The author has been described by News Ltd as an "iconoclast", "Svengali", a pollie's "economist muse", and "pungently accurate". Fairfax says he is a "Renaissance man" and "one of Australia’s most respected analysts." Stephen Koukoulas concludes that he is "85% right", and "would make a great Opposition leader." Terry McCrann claims the author thinks "‘nuance’ is a trendy village in the south of France", but can be "scintillating" when he thinks "clearly". The ACTU reckons he’s "an enigma wrapped in a Bloomberg terminal, wrapped in some apparently well-honed abs."

Wednesday, October 20, 2010

NAB on November

NAB's excellent rates strategist, Peter Jolly, on the RBA's prevarication (ie, swoop like a hawk or dither like a dove), and what looks increasingly like a rolling of the executive's forward-looking recommendation to hawk-up in October:

"This brings us to yesterday’s minutes from the RBA’s October 5 Board meeting, which for me more than anything else highlighted the difficulties of being pre-emptive. The forward looking part of the RBA wanted to tighten on October 5 - they said explicitly that their medium term inflation outlook argued for a hike. What made the decision “finely balanced” were the inevitable vagaries around the forecast, stemming from some softer recent data as well as pervasive global uncertainty. They did however say “While the Board recognised that it could not wait indefinitely to see whether risks materialised, members judged that they had the flexibility to do so on this occasion.” Fair enough. But this statement also highlights that they clearly do not want a re-run of 2007 and 2008, when they underestimated the inflationary pulse generated by Commodity Boom Mark I, where underlying inflation shot as high as 4%, and they tightened too late and ultimately by too much. They want to be pre-emptive.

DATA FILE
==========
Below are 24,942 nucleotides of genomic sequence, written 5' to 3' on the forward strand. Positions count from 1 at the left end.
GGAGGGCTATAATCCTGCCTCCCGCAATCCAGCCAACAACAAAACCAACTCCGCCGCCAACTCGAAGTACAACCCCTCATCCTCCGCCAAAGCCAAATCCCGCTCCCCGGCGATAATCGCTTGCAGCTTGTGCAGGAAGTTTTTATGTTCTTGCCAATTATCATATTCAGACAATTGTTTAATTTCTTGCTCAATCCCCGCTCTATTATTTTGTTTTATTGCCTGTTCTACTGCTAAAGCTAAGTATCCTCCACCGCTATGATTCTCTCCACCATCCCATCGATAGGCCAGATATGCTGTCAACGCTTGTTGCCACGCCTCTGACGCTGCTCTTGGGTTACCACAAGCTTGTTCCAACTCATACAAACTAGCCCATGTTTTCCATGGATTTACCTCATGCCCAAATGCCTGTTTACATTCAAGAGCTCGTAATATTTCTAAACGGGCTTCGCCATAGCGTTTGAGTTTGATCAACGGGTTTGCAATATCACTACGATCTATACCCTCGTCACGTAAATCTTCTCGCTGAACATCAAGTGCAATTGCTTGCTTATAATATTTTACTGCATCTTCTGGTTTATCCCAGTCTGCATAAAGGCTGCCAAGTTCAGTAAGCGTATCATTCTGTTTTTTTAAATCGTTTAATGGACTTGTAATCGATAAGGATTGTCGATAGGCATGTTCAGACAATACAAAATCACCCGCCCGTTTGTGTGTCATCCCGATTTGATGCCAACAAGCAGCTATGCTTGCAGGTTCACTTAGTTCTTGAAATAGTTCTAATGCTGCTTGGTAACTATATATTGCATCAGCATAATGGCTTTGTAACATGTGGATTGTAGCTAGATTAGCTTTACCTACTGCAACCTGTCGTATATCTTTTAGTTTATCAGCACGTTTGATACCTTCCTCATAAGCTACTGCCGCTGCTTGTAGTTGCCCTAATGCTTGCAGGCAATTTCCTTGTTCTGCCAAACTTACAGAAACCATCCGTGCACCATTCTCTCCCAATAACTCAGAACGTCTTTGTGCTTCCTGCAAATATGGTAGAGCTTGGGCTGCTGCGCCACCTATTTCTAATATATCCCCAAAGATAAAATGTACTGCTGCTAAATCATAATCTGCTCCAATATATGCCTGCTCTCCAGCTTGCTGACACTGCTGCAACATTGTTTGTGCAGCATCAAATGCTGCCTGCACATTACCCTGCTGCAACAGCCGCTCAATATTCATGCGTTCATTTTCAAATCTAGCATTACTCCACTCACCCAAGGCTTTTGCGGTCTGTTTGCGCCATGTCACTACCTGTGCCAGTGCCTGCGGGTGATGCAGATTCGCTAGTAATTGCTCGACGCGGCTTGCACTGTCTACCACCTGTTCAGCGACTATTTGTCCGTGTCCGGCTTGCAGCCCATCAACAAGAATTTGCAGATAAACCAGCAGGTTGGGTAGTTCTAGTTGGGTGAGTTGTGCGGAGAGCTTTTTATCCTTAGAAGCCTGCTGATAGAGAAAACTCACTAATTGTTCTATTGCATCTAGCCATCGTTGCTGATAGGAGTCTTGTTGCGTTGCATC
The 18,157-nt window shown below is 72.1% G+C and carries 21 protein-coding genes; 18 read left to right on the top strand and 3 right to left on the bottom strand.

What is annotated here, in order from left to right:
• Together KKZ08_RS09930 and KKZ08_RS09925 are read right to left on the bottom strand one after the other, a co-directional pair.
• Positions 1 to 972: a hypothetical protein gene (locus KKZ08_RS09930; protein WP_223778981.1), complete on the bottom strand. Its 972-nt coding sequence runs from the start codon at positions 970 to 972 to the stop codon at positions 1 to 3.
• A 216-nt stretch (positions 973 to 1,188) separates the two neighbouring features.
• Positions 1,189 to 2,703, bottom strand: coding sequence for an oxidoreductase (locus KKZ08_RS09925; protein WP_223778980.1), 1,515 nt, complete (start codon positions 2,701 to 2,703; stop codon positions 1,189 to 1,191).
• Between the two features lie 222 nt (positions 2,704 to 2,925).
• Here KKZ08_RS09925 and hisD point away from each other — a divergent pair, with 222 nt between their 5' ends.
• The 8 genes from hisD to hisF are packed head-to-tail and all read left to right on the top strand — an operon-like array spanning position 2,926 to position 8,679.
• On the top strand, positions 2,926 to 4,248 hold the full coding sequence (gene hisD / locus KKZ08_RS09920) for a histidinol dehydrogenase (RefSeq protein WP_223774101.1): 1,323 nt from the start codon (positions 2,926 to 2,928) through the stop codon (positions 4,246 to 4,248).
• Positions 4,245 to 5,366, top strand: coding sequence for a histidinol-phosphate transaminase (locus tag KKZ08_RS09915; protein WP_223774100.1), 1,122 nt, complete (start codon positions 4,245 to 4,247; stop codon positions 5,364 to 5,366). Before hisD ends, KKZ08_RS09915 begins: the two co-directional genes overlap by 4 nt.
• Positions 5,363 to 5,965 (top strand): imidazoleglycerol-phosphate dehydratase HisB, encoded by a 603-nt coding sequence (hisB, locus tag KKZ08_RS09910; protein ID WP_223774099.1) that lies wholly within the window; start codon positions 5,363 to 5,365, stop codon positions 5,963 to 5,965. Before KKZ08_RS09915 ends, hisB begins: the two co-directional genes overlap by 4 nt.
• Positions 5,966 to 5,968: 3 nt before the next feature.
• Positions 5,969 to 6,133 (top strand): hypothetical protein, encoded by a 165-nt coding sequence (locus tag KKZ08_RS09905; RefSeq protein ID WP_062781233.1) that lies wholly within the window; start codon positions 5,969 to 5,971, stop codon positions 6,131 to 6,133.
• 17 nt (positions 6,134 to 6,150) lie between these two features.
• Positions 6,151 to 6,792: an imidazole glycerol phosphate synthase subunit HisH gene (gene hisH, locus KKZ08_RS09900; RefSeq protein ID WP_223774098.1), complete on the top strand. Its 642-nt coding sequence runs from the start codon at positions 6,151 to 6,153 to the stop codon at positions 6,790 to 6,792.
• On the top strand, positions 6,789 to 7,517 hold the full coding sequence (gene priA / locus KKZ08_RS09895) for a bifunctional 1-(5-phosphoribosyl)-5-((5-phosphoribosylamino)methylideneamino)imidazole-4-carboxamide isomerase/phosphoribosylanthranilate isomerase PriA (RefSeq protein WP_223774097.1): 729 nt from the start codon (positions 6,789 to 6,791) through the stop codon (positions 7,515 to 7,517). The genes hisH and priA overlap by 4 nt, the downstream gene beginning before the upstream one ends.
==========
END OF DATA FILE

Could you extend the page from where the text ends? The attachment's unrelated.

So how long can they risk waiting before tightening again? Not that long and for mine a hike in the next few months is a near certainty – whether it’s November 2 (40% priced) or they wait for December 7 (50% priced) is a harder call. Next Wednesday’s Q3 CPI will be important, although NAB’s forecast for underlying to be +0.7%/2.5% is not too scary. Certainly a +0.8% or more increase would probably prompt a hike. Also relevant will be whether Banks lift their lending rates due to higher funding costs and also what the $A does."